Generally speaking, a company should reach a couple million dollars in revenue before they launch an affiliate program. The reason is if it's handled incorrectly, your affiliate marketing program could build a bad reputation and affect the work you do with affiliates in the future. Early on as a new brand, you have to fight for shelf space, you're asking people to take risks and work on a performance basis, and oftentimes companies change their model, pricing or pivot to something different. All of these changes can leave a bad impression on affiliates so it's better to get through this phase of growth and development first.

Once you get to that point, you can start small and sign up with an affiliate network which can bring real value to small brand because it helps get your brand out there to an existing base of publishers. The key is to make sure you're giving your program the time and attention it needs. Without that, and if you set it to auto-approve affiliate sales, you run the risk of logging back on two years later and finding thousands of affiliates who are all cheating.

When you reach to 10 to 25 million dollars in revenue, that is when you should begin investing a significant amount of resources in order to scale your affiliates program. At this point, you can treat it as a key strategy in your business.

Advantages and Disadvantages of Affiliate Marketing

Affiliate marketing can be beneficial for a number a reasons, including:

  • It brings in a larger volume of web traffic
  • It helps your company reach new customer bases in different countries
  • It builds key relationships with high-volume affiliates
  • It outsources some of your marketing work

On the other hand, some of the main concerns with affiliate marketing include:

  • Fraudulent and shady business practices to boost purchases through affiliate links
  • The costs associated with using an affiliate network or SaaS solution
  • The time and effort it takes to maintain or invest in an affiliate manager in order to ensure the program is run efficiently.

Fraud in Affiliate Marketing

Essentially there are two types of fraud in affiliate marketing. There is hard fraud, which is fake leads or inappropriately cookie stuffing that you typically find in lead models. Then there's attribution fraud where people are trying to show up at the end of the transaction and not actually complete the transaction. This tends to be less frequent because it involves buying products and returning them to get an affiliate commission.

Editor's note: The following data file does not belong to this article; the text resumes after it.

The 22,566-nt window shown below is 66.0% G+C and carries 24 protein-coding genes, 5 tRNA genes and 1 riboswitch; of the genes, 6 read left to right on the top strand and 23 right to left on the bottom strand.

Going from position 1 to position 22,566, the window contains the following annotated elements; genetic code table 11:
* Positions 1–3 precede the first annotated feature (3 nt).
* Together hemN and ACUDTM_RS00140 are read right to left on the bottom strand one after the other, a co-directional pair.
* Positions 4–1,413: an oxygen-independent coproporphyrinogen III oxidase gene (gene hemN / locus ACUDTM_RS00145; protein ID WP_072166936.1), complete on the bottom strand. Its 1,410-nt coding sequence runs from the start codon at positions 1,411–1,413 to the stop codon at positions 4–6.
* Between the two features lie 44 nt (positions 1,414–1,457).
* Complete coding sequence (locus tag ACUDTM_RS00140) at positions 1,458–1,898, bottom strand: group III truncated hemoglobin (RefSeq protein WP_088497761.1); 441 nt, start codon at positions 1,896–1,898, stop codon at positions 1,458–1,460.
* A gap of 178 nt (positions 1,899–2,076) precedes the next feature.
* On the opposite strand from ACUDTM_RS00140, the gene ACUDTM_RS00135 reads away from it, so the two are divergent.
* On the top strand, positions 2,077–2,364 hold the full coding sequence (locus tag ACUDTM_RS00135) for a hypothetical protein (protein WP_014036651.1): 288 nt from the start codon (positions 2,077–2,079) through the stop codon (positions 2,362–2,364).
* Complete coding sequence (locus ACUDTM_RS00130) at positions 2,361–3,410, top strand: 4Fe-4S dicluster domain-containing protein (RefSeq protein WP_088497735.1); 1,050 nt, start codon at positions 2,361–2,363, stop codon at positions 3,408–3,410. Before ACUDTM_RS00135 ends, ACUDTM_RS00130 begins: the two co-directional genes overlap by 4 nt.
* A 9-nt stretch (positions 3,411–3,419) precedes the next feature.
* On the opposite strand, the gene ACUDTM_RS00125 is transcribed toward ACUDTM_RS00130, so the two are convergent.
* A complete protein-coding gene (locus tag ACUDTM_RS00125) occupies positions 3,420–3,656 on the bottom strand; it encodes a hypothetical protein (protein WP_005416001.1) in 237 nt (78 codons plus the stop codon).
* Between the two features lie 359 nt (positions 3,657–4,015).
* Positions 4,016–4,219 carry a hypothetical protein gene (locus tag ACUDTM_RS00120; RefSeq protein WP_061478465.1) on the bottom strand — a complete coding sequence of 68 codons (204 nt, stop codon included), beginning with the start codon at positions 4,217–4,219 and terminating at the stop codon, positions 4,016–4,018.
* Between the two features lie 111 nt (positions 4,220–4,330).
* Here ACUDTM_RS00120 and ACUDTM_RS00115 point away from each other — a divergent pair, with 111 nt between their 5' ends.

A lot of times people conflate these two types of fraud, but it's important need to look at them separately so they can be tackled appropriately.

It's important also to pay close attention to your affiliate partners, particularly when they're starting and see how they're performing out of the gate. If things fluctuate drastically, that's typically a sign that something isn't right. 

Affiliate Programs and Search Engine Optimization

Affiliate marketers use SEO affiliate marketing to harness the power of SEO to improve the ranking of their blogs, landing pages, websites and affiliate programs in search engine results. SEO affiliate marketing isn't for the faint of heart as it requires affiliate marketers to keep up with the latest SEO techniques and optimizations on a regular basis.

The barometer of success in SEO is always changing. Affiliate marketers' affiliate programs can benefit from SEO by:

  • Writing informative affiliate product descriptions and using high-quality images on landing pages to boost conversions.
  • Identifying the right affiliate products to write content about.
  • Setting affiliate links to "Nofollow," to improve your affiliate network.
  • Focusing on long-tail keywords to boost traffic with less competitive keywords.
  • Choosing a relevant domain name that matches their affiliate program.
  • Improving affiliate link building with guest blog posts, great articles and social media posts.
  • Implementing mobile-friendly features on their affiliate website.

Obtaining Affiliate Links

Affiliate links are the key to getting paid for your affiliate program's marketing efforts. An obstacle new affiliate marketers face is finding the right affiliate programs and offers to promote.

You can obtain affiliate links in a simple step-by-step process:

  • Search for an affiliate product to promote.
  • Identify if the product is associated with an affiliate program.
  • Signup with the affiliate program.
  • Wait to be assigned an affiliate link to promote said product.
  • When traffic encounters the link and clicks on it, the affiliate is paid.

Many major retailers own affiliate networks, which is another easy method to acquire affiliate links. Amazon, eBay and Clickbank own substantial affiliate networks. Keep in mind the Federal Trade commission regulates how affiliate links are used in affiliate programs. Before you begin your affiliate link search, familiarize yourself with FTC affiliate program guidelines to avoid penalizations.

MarTech and Affiliate Marketing

To deal with fraud in affiliate marketing, there are a number of MarTech tools available. These tools can be used to figure out how, for example, someone with no referring URL goes from $100 in sales a week to 10,000 overnight. While there's a small chance they hit gold, the likelihood is that something's not right. You can ask the affiliate about it and they'll give you an answer but when they can't answer, you can get some of the deeper data through MarTech tools and look at the clickstream and some of the fraud and fingerprinting tools to see if you can figure out what it is.

If you're interested in learning more about Affiliate Marketing, be sure to check out our episodes below.